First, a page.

Plaintiff says he didn’t waive coverage; autopopulated signature says he did
Newswire: Nov. 3, 2017.
Dateline: Charleston, S.C.
A federal judge in South Carolina has denied summary judgment to both the plaintiff and the defendant in a lawsuit brought over electronic signatures, because a genuine issue of material fact had been raised in the lawsuit. The issue concerns whether an electronic signature prepopulated by the defendant in this case constitutes a “meaningful offer” of optional insurance coverage, and whether it also signals the affirmative consent of the buyer.
The plaintiff in the case is suing Progressive Direct Insurance Company, one of the United States’ largest providers of do-it-yourself auto insurance policies online.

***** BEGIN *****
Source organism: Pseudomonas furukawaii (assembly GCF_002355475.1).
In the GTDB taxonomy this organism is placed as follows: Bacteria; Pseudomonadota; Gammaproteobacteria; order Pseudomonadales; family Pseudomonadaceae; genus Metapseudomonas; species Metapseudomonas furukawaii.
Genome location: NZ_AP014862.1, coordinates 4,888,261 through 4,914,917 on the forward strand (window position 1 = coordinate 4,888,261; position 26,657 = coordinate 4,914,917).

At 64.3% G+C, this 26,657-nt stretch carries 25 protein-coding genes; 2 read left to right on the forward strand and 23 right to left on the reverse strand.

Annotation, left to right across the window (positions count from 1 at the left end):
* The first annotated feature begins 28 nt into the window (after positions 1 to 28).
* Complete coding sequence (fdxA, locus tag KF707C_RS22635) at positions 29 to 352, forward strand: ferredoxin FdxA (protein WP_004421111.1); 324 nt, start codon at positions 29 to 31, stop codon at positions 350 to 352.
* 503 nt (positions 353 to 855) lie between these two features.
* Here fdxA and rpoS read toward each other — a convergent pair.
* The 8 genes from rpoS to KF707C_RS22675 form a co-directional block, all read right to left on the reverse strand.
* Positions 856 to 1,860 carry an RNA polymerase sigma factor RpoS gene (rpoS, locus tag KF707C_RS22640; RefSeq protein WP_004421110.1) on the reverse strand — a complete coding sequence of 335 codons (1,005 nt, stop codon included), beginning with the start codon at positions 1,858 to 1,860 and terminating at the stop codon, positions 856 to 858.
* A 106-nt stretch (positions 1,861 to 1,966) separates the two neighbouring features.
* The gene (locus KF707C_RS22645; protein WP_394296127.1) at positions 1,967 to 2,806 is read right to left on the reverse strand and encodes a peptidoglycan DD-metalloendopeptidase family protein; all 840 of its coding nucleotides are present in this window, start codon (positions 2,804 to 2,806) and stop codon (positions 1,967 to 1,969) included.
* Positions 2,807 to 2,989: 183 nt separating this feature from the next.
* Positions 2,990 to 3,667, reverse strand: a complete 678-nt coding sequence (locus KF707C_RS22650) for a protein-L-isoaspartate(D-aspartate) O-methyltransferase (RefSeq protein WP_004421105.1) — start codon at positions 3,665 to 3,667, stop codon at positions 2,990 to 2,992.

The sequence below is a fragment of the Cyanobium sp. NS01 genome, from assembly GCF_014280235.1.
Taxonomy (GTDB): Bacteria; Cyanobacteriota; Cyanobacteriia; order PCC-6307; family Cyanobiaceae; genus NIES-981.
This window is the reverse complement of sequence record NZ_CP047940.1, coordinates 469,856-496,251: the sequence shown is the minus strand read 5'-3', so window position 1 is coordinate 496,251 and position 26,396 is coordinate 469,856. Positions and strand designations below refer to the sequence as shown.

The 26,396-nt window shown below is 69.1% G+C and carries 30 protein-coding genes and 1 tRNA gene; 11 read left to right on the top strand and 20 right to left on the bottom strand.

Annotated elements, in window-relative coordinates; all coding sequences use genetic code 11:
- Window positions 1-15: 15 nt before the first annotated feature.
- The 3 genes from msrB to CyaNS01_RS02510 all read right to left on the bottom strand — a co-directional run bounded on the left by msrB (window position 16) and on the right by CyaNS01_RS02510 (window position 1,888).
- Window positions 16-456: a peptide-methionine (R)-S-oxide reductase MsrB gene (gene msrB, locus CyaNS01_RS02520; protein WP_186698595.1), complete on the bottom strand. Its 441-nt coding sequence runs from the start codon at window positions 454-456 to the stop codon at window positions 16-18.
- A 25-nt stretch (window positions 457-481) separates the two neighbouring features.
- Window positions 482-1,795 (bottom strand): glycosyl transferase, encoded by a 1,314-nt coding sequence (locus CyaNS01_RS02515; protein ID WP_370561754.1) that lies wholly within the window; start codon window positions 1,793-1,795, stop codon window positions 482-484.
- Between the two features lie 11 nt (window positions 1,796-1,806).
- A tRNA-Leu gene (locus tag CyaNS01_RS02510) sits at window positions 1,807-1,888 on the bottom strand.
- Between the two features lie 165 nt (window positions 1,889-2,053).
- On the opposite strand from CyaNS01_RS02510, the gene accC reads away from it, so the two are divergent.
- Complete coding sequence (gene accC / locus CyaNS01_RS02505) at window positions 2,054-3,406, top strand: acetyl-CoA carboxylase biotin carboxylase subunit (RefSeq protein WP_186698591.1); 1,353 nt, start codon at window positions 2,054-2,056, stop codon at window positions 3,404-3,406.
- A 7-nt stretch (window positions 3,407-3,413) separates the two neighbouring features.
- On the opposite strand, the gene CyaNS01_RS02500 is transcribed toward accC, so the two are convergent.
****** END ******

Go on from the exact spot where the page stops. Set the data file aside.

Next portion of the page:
In the case, the plaintiff is alleging that Progressive auto-populated a form waiving underinsured motorist coverage for the policy the plaintiff bought. The plaintiff argued that he never signed that provision and that the prepopulated signature didn’t qualify as a meaningful offer of coverage, which Progressive was obligated to make.
Judge David C. Norton of the U.S. District Court for South Carolina said he was “disinclined to agree” with Progressive’s argument that a prepopulated signature would fulfill the requirements of an offer and waiver of underinsured motorist insurance.
The case moves forward without summary judgment for either side. To gain summary judgment, either side would have to show there are no material issues of fact to be decided at trial. The ruling effectively means there is one, and it concerns prepopulated signatures on electronic forms.